Professional Cyclists Share 8 Tips for Biking Safely

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Cycling has never been more popular: Upwards of 104 million Americans ride bikes each year. At the same time, more than half of them worry about their safety and the possibility of being hit by a car, according to a survey from Breakaway Research Group [PDF]. But staying safe on your ride is pretty simple as long as you’re paying attention.

“It’s really important to be aware of the people and the traffic around you when you’re on the bike,” says Tim Johnson, Cannondale ambassador and former professional cyclist. “Learning to ride deliberately and defensively is key for staying safe on the bike.” For more tips on how to do that by avoiding flats, falling, and collisions, keep reading.


If you notice a rusty chain or cracked tire, you definitely want to take your bike to the shop for a tune-up. But it’s a good idea to take it in occasionally even if everything seems A-OK. “Regular checkups are necessary for safety and catching any small problems before they become bigger issues,” says Josh Vick, director of product development for Schwinn. As a general rule, take your bike in for a tune-up at least once a year.


Keeping your wheels at the proper pressure—which varies depending on the type of tire—can make you less likely to get a flat. Consider asking your bike shop about installing tubeless tires on your bike (most bike tires have an inner tube, inside of the rubber casing; the tube is usually what gets a hole and needs to be replaced or patched when you get a flat). “With a tubeless tire, it uses a sealant liquid that will plug any holes automatically,” says Johnson, so you won’t have to stop suddenly or take time to fix the flat.


It might seem overkill to clamp down on your brakes with both of your hands, but trying to slow down with only one can set you up for a crash. “Use just the front brake and you might pull too hard, which can cause you to lose control,” says Vick. Likewise, “too much rear brake can cause the bike to skid.”

Also, adds Johnson, make sure your brakes are properly adjusted. “A lot of people have brakes that have fallen out of adjustment, or if a wheel is crooked, the brakes will rub and don’t work as well,” he says. Also, if there’s anything that has lessened traction on the road (like water, sand, or leaves), give yourself more time to brake, so you can do so gradually and avoid skids.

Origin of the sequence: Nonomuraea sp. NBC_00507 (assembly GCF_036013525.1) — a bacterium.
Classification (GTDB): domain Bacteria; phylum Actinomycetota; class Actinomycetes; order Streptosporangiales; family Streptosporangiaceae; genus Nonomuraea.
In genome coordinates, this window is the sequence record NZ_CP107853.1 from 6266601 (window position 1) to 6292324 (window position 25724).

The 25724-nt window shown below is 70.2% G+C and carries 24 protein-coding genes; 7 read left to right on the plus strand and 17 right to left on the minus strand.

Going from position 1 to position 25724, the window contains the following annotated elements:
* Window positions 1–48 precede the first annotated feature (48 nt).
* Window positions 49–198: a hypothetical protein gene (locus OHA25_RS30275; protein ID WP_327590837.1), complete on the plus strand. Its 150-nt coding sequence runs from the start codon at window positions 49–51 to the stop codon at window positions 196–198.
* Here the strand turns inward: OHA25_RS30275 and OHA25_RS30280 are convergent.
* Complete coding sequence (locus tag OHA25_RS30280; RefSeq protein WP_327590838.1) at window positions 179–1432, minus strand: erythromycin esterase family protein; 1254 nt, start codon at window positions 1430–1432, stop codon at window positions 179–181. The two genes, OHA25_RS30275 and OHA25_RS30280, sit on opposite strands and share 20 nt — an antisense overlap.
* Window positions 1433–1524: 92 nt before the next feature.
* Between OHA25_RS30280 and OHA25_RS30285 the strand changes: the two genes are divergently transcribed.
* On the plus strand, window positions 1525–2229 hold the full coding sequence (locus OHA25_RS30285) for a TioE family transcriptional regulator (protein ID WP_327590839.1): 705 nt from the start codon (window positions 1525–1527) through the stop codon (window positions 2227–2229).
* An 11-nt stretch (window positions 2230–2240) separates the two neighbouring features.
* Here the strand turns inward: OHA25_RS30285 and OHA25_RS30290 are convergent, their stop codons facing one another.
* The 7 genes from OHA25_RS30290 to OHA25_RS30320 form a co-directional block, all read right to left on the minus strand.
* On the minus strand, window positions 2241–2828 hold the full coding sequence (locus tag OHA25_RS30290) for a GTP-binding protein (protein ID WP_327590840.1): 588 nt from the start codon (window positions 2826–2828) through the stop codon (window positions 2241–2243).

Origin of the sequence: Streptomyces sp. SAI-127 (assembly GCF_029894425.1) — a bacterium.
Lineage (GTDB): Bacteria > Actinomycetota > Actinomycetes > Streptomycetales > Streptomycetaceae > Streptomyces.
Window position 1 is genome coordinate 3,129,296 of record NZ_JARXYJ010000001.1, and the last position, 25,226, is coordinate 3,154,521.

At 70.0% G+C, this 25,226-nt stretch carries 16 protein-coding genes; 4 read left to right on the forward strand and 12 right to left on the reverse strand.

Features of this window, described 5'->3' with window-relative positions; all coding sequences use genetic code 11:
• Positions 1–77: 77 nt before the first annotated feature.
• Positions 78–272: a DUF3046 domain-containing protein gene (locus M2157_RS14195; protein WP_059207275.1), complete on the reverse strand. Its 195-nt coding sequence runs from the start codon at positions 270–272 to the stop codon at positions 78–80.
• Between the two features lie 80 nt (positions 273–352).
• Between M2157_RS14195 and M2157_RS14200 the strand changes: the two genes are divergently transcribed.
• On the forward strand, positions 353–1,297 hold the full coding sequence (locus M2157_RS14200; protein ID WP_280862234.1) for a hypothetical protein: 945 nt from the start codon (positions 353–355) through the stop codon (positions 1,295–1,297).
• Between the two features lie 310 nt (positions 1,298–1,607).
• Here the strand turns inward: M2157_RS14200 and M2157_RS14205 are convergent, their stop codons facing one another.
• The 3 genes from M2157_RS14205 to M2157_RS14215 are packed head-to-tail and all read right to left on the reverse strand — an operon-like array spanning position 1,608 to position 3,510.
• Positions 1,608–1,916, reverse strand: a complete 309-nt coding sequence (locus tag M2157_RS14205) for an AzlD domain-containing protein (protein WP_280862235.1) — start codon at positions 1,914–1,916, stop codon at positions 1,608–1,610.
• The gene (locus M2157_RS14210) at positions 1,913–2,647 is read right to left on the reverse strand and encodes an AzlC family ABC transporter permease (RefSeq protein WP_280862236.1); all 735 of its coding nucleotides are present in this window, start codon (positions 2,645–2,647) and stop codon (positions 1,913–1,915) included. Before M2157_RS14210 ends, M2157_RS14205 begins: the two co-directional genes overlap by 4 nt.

As a general rule, where you set your sight is the direction your bike will take. “Going into a descent or a turn, the No. 1 thing you can do is look where you’re going,” says Johnson. “If you’re staring at the pavement in front of your front wheel, you don’t see what’s coming around the corner.” He advises scanning far ahead, paying attention for people or cars that might come into your path.


Because a bike is smaller, thinner, and less forceful than a car, it’s tempting to think regular traffic laws shouldn’t apply to you. But you want to ride your bike as though you’re driving a car, says Johnson. “Stay in your lane, don’t whip through red lights—because it keeps you safer by letting cars know what to expect. You want to ride in a way that cars can kind of know what you’re up to and you can adjust.”


When riding on a busy street or amid other cyclists and pedestrians on a pathway, keeping some space between yourself and others is essential for avoiding a crash. “Using hand signals will help other riders navigate around you, and be sure to also pay attention to other riders’ signals,” suggests Vick. Look ahead for potholes or other obstacles and start swerving around them as soon as possible, says Johnson, to give people behind you time to respond.


How you position yourself on the bike can help you feel stable as your navigate curves in the road and turns. Try to hold the majority of your body weight over the center of the bike, not putting too much pressure forward on the handlebars, says Johnson: “Almost all of your weight should be over your two feet.” He suggests thinking about it as though you’re squatting over the bike ever so slightly.


As a rule of thumb, when you’re on the bike, you should imagine you’re invisible. “In the city, ride as if no one ever sees you,” says Johnson. “People who ride in the city successfully ride with the assumption that no one sees them and if they don’t look out for themselves, they might get hit by a car.”